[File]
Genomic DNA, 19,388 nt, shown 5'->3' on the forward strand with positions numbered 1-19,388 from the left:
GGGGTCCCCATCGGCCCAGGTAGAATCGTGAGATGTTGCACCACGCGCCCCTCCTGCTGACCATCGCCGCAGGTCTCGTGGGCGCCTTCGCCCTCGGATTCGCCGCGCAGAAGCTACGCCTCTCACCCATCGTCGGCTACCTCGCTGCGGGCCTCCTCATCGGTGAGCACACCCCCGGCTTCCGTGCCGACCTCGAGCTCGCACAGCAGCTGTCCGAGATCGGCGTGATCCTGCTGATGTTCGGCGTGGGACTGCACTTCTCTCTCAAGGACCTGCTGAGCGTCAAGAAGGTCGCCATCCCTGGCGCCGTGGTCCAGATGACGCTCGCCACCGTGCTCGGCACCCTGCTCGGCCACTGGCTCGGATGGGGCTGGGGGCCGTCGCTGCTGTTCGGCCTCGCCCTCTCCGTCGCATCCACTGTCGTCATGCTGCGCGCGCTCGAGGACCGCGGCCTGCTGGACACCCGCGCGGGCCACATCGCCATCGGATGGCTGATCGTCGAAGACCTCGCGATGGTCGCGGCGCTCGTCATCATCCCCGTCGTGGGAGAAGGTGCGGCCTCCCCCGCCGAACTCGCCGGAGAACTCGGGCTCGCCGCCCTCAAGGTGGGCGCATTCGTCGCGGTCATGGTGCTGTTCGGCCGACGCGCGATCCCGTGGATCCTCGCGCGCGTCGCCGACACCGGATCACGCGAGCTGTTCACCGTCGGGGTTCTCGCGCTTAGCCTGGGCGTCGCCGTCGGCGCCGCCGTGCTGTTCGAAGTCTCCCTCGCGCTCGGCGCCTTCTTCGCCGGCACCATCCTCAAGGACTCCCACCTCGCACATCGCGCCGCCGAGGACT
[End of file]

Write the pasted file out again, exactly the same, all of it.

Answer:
Genomic DNA, 19,388 nt, shown 5'->3' on the forward strand with positions numbered 1-19,388 from the left:
GGGGTCCCCATCGGCCCAGGTAGAATCGTGAGATGTTGCACCACGCGCCCCTCCTGCTGACCATCGCCGCAGGTCTCGTGGGCGCCTTCGCCCTCGGATTCGCCGCGCAGAAGCTACGCCTCTCACCCATCGTCGGCTACCTCGCTGCGGGCCTCCTCATCGGTGAGCACACCCCCGGCTTCCGTGCCGACCTCGAGCTCGCACAGCAGCTGTCCGAGATCGGCGTGATCCTGCTGATGTTCGGCGTGGGACTGCACTTCTCTCTCAAGGACCTGCTGAGCGTCAAGAAGGTCGCCATCCCTGGCGCCGTGGTCCAGATGACGCTCGCCACCGTGCTCGGCACCCTGCTCGGCCACTGGCTCGGATGGGGCTGGGGGCCGTCGCTGCTGTTCGGCCTCGCCCTCTCCGTCGCATCCACTGTCGTCATGCTGCGCGCGCTCGAGGACCGCGGCCTGCTGGACACCCGCGCGGGCCACATCGCCATCGGATGGCTGATCGTCGAAGACCTCGCGATGGTCGCGGCGCTCGTCATCATCCCCGTCGTGGGAGAAGGTGCGGCCTCCCCCGCCGAACTCGCCGGAGAACTCGGGCTCGCCGCCCTCAAGGTGGGCGCATTCGTCGCGGTCATGGTGCTGTTCGGCCGACGCGCGATCCCGTGGATCCTCGCGCGCGTCGCCGACACCGGATCACGCGAGCTGTTCACCGTCGGGGTTCTCGCGCTTAGCCTGGGCGTCGCCGTCGGCGCCGCCGTGCTGTTCGAAGTCTCCCTCGCGCTCGGCGCCTTCTTCGCCGGCACCATCCTCAAGGACTCCCACCTCGCACATCGCGCCGCCGAGGACT